The tax hikes and fee increases would pay for a form of universal healthcare coverage called WeCare.
Guam – The Governor’s office insists that no tax hikes or fee increases will be needed as part of a massive bond borrowing bill that is having a public hearing today.
The governor’s office sent out several press releases and even created a meme to allay concerns about tax hikes and fee increases that were once being proposed as part of a Guam Memorial Hospital transformation bill by Governor Eddie Calvo. Governor Calvo’s senior advisor Troy Torres says while it was once a proposal, the governor is now supporting Senator Dennis Rodriguez Jr.’s version of his measure or bill 340.
“This section of the governor’s proposal does not require any tax fee increases. The revenue generation will come from the hospital itself. It will become a self-sustaining hospital if we invest into these services,” says Torres.
Those services Torres is referring to are not currently in bill 340, which is why the governor’s office is now lobbying senators to include an amendment into the legislation to allow for the capital improvement projects. The CIP will transform GMH’s z wing into a four-story outpatient facility complete with an interventional radiology center, cath lab and a cancer center.
“So that GMH can pay for essentially what the federal government is not compensating GMH for as it should and also make up for the bond payments that we would have year to year,” he notes.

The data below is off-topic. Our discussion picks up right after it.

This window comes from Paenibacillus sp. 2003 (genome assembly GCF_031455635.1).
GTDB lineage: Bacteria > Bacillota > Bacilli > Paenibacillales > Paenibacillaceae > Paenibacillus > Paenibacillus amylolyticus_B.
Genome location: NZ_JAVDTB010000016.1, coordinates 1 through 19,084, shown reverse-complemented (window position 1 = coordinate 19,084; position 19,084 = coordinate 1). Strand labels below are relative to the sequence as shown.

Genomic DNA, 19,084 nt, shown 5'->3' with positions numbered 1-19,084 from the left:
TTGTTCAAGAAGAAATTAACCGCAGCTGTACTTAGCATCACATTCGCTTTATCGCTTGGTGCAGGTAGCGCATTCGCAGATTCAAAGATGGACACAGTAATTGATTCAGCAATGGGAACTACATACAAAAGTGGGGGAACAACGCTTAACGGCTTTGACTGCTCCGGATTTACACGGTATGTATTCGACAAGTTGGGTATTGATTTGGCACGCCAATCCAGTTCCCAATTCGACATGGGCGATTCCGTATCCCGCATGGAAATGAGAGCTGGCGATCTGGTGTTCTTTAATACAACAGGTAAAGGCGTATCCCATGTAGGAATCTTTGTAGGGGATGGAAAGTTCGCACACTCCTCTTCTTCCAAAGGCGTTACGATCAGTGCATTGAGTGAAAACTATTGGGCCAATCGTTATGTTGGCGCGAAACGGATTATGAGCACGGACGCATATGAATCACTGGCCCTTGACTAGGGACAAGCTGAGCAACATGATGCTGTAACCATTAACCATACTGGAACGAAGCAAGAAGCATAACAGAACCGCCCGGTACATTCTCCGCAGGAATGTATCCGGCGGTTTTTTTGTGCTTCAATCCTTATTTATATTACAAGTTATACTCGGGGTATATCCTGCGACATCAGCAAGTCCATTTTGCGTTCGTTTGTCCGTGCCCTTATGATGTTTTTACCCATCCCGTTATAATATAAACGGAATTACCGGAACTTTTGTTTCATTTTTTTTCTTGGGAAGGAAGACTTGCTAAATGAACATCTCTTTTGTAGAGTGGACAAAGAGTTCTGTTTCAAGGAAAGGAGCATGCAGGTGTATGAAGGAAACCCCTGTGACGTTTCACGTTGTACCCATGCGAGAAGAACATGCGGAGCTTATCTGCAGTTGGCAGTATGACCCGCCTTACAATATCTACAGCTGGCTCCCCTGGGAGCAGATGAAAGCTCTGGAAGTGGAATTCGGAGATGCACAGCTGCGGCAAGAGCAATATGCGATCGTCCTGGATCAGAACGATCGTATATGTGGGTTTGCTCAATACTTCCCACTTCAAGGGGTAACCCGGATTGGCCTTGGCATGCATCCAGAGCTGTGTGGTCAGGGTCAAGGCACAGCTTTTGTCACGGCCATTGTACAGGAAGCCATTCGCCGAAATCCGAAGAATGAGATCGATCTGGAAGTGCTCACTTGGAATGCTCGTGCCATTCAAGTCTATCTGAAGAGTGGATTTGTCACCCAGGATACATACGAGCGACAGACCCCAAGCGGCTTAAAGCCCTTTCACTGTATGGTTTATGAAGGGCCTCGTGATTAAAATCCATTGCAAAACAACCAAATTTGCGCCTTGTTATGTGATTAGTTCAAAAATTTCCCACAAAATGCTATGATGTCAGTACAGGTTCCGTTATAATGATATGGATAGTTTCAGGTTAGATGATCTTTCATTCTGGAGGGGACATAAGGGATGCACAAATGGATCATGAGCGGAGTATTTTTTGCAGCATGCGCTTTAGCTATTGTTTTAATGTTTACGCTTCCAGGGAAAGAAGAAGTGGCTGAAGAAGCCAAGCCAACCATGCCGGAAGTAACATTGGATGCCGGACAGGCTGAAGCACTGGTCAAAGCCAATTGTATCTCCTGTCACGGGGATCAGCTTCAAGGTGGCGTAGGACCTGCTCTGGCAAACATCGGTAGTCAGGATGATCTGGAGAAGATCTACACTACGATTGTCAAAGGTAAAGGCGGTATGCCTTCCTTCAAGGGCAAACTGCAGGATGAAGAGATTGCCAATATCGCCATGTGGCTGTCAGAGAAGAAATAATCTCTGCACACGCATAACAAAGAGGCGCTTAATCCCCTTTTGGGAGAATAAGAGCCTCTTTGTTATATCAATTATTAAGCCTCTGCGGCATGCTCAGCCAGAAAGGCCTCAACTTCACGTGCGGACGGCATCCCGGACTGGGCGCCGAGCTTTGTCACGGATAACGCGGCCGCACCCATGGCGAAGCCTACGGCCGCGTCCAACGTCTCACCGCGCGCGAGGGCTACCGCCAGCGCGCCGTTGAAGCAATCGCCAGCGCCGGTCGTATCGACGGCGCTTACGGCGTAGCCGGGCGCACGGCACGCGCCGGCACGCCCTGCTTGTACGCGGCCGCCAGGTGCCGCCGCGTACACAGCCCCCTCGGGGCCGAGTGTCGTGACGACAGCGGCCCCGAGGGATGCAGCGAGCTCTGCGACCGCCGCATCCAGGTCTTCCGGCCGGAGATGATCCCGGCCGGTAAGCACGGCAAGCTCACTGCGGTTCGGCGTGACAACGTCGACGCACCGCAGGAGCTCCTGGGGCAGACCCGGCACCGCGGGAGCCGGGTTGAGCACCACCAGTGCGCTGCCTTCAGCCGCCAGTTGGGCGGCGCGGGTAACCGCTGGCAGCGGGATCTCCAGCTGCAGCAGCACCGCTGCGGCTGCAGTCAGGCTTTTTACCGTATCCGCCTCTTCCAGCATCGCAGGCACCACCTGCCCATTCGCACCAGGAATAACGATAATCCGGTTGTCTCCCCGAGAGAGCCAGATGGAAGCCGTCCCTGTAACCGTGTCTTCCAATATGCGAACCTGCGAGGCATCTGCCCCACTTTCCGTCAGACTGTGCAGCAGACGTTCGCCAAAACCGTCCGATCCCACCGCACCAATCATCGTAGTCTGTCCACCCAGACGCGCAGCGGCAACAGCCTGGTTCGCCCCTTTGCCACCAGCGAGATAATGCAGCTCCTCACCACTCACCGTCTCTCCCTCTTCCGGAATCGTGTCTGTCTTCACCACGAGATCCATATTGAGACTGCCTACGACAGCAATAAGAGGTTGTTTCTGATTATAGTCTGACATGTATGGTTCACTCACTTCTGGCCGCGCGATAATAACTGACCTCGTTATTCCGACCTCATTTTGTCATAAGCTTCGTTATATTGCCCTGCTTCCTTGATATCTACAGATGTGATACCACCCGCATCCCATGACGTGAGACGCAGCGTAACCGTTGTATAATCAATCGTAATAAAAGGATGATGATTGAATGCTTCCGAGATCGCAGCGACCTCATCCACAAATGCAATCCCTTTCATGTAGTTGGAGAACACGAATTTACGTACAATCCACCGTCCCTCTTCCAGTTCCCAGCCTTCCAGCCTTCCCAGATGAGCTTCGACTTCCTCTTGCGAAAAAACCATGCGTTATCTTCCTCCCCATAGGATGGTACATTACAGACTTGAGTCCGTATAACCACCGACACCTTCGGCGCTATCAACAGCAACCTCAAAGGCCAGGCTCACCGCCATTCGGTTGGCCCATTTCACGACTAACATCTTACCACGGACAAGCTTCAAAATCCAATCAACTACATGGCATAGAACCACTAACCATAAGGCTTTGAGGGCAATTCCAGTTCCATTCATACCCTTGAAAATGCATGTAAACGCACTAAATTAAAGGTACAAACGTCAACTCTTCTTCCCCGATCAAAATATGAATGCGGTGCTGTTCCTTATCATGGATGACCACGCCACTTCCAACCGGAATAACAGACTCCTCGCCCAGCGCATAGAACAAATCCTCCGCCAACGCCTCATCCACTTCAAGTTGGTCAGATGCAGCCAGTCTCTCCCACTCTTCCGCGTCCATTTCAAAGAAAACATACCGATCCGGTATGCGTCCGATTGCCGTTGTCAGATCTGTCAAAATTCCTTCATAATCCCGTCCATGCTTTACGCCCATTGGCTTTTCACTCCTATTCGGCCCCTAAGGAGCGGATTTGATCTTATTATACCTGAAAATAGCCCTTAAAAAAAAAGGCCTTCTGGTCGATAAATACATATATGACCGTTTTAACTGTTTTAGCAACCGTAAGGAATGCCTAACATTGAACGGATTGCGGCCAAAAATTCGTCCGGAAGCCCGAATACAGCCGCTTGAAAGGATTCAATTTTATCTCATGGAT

But even with a state of the art outpatient facility, would that still be enough to sustain the hospital? After all, a majority of GMH’s financial problems could be attributed to the uninsured and underinsured population as well as unreimbursed claims to the federal government.
“It makes our problem sustainable. It makes things OK so that it’s not an every two years GMH is asking for money,” says Torres.
This is where the tax hikes and fee increases come into play. It may not be a topic up for discussion right now, but Torres says it is something the Calvo administration will be addressing down the road. If approved, the funds generated through new taxes would pay for a form of universal healthcare, what they’re dubbing WeCare.
“We would probably want to give the community some time to absorb this first the potential bond issuance and then start a conversation,” says Torres. “That’s not something to rush.”
If this WeCare program, along with the new outpatient facility, succeeds, Torres is certain GMH will become a revenue-generating facility. WeCare and the tax hikes that go with it is off the table, for now. The focus right now, Torres says, is to take advantage of favorable market conditions.